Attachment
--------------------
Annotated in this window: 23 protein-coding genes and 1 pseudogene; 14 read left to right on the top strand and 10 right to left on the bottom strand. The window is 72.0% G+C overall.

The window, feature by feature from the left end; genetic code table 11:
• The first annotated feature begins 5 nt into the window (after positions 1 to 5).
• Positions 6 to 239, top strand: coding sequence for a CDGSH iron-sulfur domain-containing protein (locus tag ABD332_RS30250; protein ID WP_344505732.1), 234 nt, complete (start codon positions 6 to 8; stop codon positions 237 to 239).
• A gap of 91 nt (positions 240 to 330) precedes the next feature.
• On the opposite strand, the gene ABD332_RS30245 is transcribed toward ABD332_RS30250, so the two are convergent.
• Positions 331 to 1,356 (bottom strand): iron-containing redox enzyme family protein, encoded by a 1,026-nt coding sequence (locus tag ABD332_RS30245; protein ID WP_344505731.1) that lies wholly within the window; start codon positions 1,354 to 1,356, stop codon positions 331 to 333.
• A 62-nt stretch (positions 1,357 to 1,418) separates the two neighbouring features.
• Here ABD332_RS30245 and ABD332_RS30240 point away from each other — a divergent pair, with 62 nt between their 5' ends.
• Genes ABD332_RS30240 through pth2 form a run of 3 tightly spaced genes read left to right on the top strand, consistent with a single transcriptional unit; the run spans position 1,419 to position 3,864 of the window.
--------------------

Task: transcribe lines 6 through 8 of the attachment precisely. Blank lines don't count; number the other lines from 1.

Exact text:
• On the opposite strand, the gene ABD332_RS30245 is transcribed toward ABD332_RS30250, so the two are convergent.
• Positions 331 to 1,356 (bottom strand): iron-containing redox enzyme family protein, encoded by a 1,026-nt coding sequence (locus tag ABD332_RS30245; protein ID WP_344505731.1) that lies wholly within the window; start codon positions 1,354 to 1,356, stop codon positions 331 to 333.
• A 62-nt stretch (positions 1,357 to 1,418) separates the two neighbouring features.